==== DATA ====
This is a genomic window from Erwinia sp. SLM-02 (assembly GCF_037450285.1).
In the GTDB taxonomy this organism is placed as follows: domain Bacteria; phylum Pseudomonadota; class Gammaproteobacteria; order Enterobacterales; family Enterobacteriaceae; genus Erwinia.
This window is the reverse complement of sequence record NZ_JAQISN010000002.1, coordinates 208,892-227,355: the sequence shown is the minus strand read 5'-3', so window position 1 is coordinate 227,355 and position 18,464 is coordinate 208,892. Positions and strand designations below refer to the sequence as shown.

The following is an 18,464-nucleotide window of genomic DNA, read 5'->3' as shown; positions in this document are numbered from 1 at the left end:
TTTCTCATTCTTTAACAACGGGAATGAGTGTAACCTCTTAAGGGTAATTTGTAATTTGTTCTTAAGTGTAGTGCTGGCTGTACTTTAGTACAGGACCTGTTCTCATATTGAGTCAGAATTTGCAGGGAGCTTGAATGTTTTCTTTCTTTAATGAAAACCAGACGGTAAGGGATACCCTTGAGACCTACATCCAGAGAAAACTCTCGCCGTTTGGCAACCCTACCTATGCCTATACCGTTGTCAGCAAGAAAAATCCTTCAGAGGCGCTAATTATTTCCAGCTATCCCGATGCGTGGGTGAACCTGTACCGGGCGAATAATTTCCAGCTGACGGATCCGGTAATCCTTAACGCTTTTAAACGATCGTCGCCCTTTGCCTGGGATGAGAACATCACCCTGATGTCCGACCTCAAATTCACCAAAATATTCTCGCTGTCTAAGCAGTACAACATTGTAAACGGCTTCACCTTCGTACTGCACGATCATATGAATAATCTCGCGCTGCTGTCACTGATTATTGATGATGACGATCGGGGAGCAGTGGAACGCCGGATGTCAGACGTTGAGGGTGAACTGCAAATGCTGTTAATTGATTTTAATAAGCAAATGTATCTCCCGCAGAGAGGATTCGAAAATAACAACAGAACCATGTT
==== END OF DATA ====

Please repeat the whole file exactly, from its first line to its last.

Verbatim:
This is a genomic window from Erwinia sp. SLM-02 (assembly GCF_037450285.1).
In the GTDB taxonomy this organism is placed as follows: domain Bacteria; phylum Pseudomonadota; class Gammaproteobacteria; order Enterobacterales; family Enterobacteriaceae; genus Erwinia.
This window is the reverse complement of sequence record NZ_JAQISN010000002.1, coordinates 208,892-227,355: the sequence shown is the minus strand read 5'-3', so window position 1 is coordinate 227,355 and position 18,464 is coordinate 208,892. Positions and strand designations below refer to the sequence as shown.

The following is an 18,464-nucleotide window of genomic DNA, read 5'->3' as shown; positions in this document are numbered from 1 at the left end:
TTTCTCATTCTTTAACAACGGGAATGAGTGTAACCTCTTAAGGGTAATTTGTAATTTGTTCTTAAGTGTAGTGCTGGCTGTACTTTAGTACAGGACCTGTTCTCATATTGAGTCAGAATTTGCAGGGAGCTTGAATGTTTTCTTTCTTTAATGAAAACCAGACGGTAAGGGATACCCTTGAGACCTACATCCAGAGAAAACTCTCGCCGTTTGGCAACCCTACCTATGCCTATACCGTTGTCAGCAAGAAAAATCCTTCAGAGGCGCTAATTATTTCCAGCTATCCCGATGCGTGGGTGAACCTGTACCGGGCGAATAATTTCCAGCTGACGGATCCGGTAATCCTTAACGCTTTTAAACGATCGTCGCCCTTTGCCTGGGATGAGAACATCACCCTGATGTCCGACCTCAAATTCACCAAAATATTCTCGCTGTCTAAGCAGTACAACATTGTAAACGGCTTCACCTTCGTACTGCACGATCATATGAATAATCTCGCGCTGCTGTCACTGATTATTGATGATGACGATCGGGGAGCAGTGGAACGCCGGATGTCAGACGTTGAGGGTGAACTGCAAATGCTGTTAATTGATTTTAATAAGCAAATGTATCTCCCGCAGAGAGGATTCGAAAATAACAACAGAACCATGTT